Delamotte describes their Blanc de Blancs 2012 as:
“Each village has its own style. Le Mesnil-sur-Oger (20%): acidity, purity and chalky minerality. Avize (20%): balance and structure. Oger (20%), warmth, body and generosity. Cramant: smoky minerality. Chouilly: robustness and length. And finally, Oiry: acidity and roundness. To reprise the musical analogy, each territory has its own score and, when they are all played together to create Delamotte Blanc de Blancs 2012, each one can be heard in its own right. It is left to age over six long years. Not much, given the powerfulness of this wine. Its richness is equalled only by its concentration, and yet it remains light on its feet. It can even be generous…Such is the supreme elegance of a wine with ageing potential!”
[box]Delamotte Blanc de Blancs 2012 and all wines are eligible for at least 5% off any six bottles. And 10% off any 12 bottles. Some wines will be at a more significant discount and not subject to further discounts.[/box]
In 1798 Nicolas Louis Delamotte established himself in Reims and joined the paternal Champagne house. In 1927 Marie-Louise de Nonancourt re-establishes Champagne Delamotte in Le Mesnil-sur-Oger in 1927. Le Mesnil-sur-Oger one of the top villages in the heart of the Côte des Blancs. The family buys Laurent-Perrier in the 1940s, and in 1988, they buy their iconic neighbour Maison Champagne Salon.
Delamotte Blanc de Blancs 2012 Wine Review
“Delamotte’s 2012 Brut Vintage is rich, creamy and super-expressive. This is only the second vintage (the first was 2008) in which fruit from Oiry rounds out the classic core of Le Mesnil, Oger and Cramant that forms the backbone of the Vintage. Dried pear, white flowers, chamomile and mint are some of the notes that grace this exquisite understated Blanc de Blancs. The 2012 offers terrific depth and textural resonance in a creamy, expressive style that captures the radiant personality of the year and the understated, quiet voice that is such a Delamotte signature.”
A wine region of France approximately 160km East of Paris. It is also the name of the wines produced from the area. Most famously, it is a sparkling wine that undergoes a secondary fermentation in the bottle and aging on lees (the dead yeast cells). Although there is the occasional still wine, you can find around particularly Pinot Noir. The fantastically named Bouzy Rouge is one such example. There are very few single vintage, single vineyard, single variety Champagnes. I can only name one – Salon. And it was produced only 47 times between 1900 and 1999. Why? Due to the large area the region covers and the challenging weather, the houses blended wines to produce a consistent and reliable product every year. This is where the growers come in. They relish the chance to show off vintage variation and small plot wines.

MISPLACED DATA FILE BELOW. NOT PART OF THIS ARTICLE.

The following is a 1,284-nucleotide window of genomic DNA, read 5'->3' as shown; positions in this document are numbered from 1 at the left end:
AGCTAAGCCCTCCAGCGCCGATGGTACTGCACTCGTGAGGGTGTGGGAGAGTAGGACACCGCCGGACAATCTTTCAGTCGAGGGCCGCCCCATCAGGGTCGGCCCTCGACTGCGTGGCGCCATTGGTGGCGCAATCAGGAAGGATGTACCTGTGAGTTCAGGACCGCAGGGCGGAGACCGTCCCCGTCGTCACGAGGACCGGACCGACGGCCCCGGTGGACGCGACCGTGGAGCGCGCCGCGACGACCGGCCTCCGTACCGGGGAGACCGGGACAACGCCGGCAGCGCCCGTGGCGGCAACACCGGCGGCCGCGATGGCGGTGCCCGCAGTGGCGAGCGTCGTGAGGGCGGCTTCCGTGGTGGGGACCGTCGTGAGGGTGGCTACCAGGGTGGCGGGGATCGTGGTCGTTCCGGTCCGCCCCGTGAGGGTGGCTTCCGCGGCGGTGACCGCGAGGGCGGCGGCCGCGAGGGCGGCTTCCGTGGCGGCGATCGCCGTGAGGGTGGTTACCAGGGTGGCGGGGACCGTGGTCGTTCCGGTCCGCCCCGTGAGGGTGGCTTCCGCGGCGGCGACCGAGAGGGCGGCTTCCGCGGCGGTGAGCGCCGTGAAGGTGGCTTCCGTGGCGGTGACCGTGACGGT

The grape that you can plant anywhere, in any climate and do anything to, and it will still taste like an OK wine. When people hit the sweet spot of site, climate, cropping and winemaking, Chardonnay becomes a magical wine that will age gracefully but charm you at any age. Chardonnays can range from cool-climate lean and citrusy to warmer climate tropical and overt. Oak and lees can add flavouring as can malolactic fermentation. In a Champagne context, Chard can add mineral flavours, stone fruits and acidity along with some weight of fruit.
The land that so many New World (not European) wine producers look to emulate. To generalise about French wine, I would say it is savoury, lighter-bodied wines. They are the definition of elegant, complex. There are many styles, though. And there is a French wine for every palate. They lead the world in Pinot Noir and Chardonnay in Burgundy. Sparkling Wine in Champagne. Cabernet and Merlot in Bordeaux. Syrah(Shiraz) and Grenache in the Rhone Valley. Riesling, Gewurztraminer, and Pinot Gris in Alsace. Sauvignon Blanc, and Chenin Blanc in the Loire Valley. Gamay in Beaujolais.
Wine is the result you get from fermented grape juice. There is proof of wine production dating back 8000 years ago. Fashions, innovations and many other factors have influenced the way wine has evolved over the years.
The wine grape is special. It contains everything you need to make grape wine except for the yeast, which lives on the outside of the skins.
Human inputs can influence the final product, including the viticulture (growing) choices. And the winemaker can shape the wine to a point too.
The best wines of the world often refer to terroir. Terroir is a French term that refers to all the climatic, geological and topographical influences on a specific piece of land. And it is true that neighbouring vineyards, grown identically, can taste noticeably different.
Fizz, bubby, bubbles. It is a wine with bubbles in it. There are many ways to put the bubbles in, and many styles and flavours you can find. Important to know that you should never buy cheap Sparkling. Champagne is still the quality leader of the world. But great Sparkling can be found in Moscato (sweet), Prosecco, Franciacorta (Italy), Cava (Spain), Australia, New Zealand, Loire Valley and Burgundy Cremant (France).
The Wine Depository
I, Phil, have been running The Wine Depository since 2011. The Wine Depository exists to make sure you are drinking the good wines. You can browse and pick what is interesting to you. Or you can make contact with me. I’ll make sure you get what you want, to your palate, to your budget and to your door.